The Leveson Inquiry has heard many discreditable stories about tabloid misbehaviour. We can't know whether all of them are true but it seems likely many are. Most allegations concern unwarranted intrusion, of which the News of the World's phone hacking is the most egregious example. Only occasionally has it been suggested that the tabloids regularly make things up. Richard Peppiatt told the inquiry how as a reporter on the Daily Star he invented a piece about the model Kelly Brook seeing a hypnotist, for which he was paid a bonus.
And yet there are other successful publications in the business of beating up stories on a scale that makes the red-tops look like amateurs, though as far as I am aware they have not been mentioned during the inquiry. I am speaking of women's weekly magazines which specialise in celebrity gossip. Although they often advertise stories on their front covers that are obviously far-fetched, they don't attract public censure, or cross Lord Justice Leveson's radar even fleetingly.
For example, the cover of a recent edition of Look (weekly circulation 285,884) offers: "Kate – The Untold Story – 'Why I can't have a baby yet'." Since the revelation is in inverted commas, readers are invited to believe that the Duchess of Cambridge has divulged this information to the magazine. In fact, as is usual in these cases, the unbylined story inside goes less far, and cites "friends" to whom she has allegedly confided.
Articles in these magazines are awash with unidentified "friends" who are eager to tell us extraordinary stuff which even the red-tops don't know about. Another of Look's recent covers advertises a "secret crisis" concerning "Kate" and her "new body obsession". The article, in effect, alleges that the Duchess is anorexic, and suggests this is a matter of great concern to her sister, Pippa, though relations between them have evidently been "strained". As a result of Pippa's intervention, Kate is said by an unnamed, and remarkably well-informed source to be feeling "a lot better".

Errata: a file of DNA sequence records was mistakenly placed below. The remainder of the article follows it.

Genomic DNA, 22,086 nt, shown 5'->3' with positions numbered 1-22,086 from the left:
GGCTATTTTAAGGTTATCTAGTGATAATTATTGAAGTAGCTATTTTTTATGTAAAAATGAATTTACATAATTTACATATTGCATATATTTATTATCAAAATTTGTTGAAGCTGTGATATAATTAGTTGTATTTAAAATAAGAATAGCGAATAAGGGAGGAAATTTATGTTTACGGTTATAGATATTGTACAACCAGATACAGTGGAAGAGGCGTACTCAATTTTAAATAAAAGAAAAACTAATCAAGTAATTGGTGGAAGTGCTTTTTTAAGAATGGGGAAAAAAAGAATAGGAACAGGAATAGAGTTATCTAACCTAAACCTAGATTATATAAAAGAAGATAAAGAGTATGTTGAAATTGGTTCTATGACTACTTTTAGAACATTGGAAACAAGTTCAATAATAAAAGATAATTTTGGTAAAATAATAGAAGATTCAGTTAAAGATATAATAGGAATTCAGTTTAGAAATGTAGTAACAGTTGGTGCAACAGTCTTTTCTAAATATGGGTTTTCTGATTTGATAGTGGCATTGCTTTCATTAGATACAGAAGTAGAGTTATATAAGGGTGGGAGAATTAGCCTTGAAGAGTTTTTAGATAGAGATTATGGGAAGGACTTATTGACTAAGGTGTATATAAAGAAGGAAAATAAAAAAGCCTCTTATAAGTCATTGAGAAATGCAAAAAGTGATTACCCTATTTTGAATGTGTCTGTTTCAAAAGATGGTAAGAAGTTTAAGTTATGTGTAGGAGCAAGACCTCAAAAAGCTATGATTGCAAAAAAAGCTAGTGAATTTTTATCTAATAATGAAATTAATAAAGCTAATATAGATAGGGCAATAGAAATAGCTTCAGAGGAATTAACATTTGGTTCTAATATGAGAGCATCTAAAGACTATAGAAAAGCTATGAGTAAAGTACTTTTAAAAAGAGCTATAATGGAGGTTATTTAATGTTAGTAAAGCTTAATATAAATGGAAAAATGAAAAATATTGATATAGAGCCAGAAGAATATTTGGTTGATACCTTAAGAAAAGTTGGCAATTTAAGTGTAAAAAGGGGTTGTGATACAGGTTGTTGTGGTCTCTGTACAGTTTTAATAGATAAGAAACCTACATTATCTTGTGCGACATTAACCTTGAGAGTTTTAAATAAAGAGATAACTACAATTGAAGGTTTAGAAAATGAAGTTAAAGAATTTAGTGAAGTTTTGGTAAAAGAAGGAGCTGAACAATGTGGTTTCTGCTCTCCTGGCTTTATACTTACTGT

It is indeed wondrous how Look and other women's magazines know the inner private thoughts of celebrities without having had to go to the bother of hacking their phones. A recent edition of Closer (weekly circulation 459,693) has discovered that "glamour model" Jordan will "do anything to get back" her former paramour Peter Andre, who is however reported to be less enthusiastic. Now magazine (weekly circulation 309,202) miraculously knows about Cheryl Cole's secret trysts with her ex-husband Ashley, while Grazia (weekly circulation 206,764) has the inside story about the eating disorder of the actress Demi Moore following the break-up of her marriage.
With their reliance on unidentified but omniscient "friends", and their amazingly fertile imaginations, women's magazines can make the red-tops look flat-footed. The question is how they get away with it. One explanation may be that they almost never write about politicians or serious public figures, and have therefore escaped the notice of legislators, who tend to be less indulgent of erring newspapers. Another is that, although many of their stories seem inventive, if not utterly fantastical, there is a persistent undertow of sympathy, even sycophancy, towards the celebrities whom they write about.
Maybe we shouldn't spoil the fun if celebrities are not up in arms, the magazines are making money, and readers are not objecting. But journalistically much of this stuff is on the wilder shores, and it is odd that newspapers are being put through the mangle while women's magazines have barely been noticed. Far be it from me to prolong Lord Justice Leveson's deliberations, but he would do well to take a look at them before his inquiry resumes next Monday.
No cause for Labour to complain about the BBC
According to yesterday's Observer, Labour has made a "serious complaint" to the BBC about its supposed lack of balance. Party officials have monitored the Corporation's coverage, and they claim that Labour is represented less than half as often as the Coalition.
They may be right about the figures, but it is fanciful to believe that the BBC's coverage is biased in favour of the Government. The opposite is closer to the truth, with the state of the economy sometimes being painted in even darker colours than the admittedly dire situation warrants. For example, Radio 4's Today programme recently made much of the Government's suggestion that the revised growth figures for the third quarter would show that the economy was "even worse than we thought". In the event the official figures were revised upwards from 0.5 to 0.6 per cent – a fact the BBC either downplayed or even ignored in later bulletins.
Labour may have a point in relation to the Corporation's coverage of Ed Miliband, where its lack of enthusiasm for the Labour leader mirrors that of the entire press. It is a question of tone rather than outright scepticism. If many Labour MPs and some Shadow Cabinet members privately think Mr Miliband is pretty hopeless, I'm not sure it is fair to criticise the BBC for reflecting these views.
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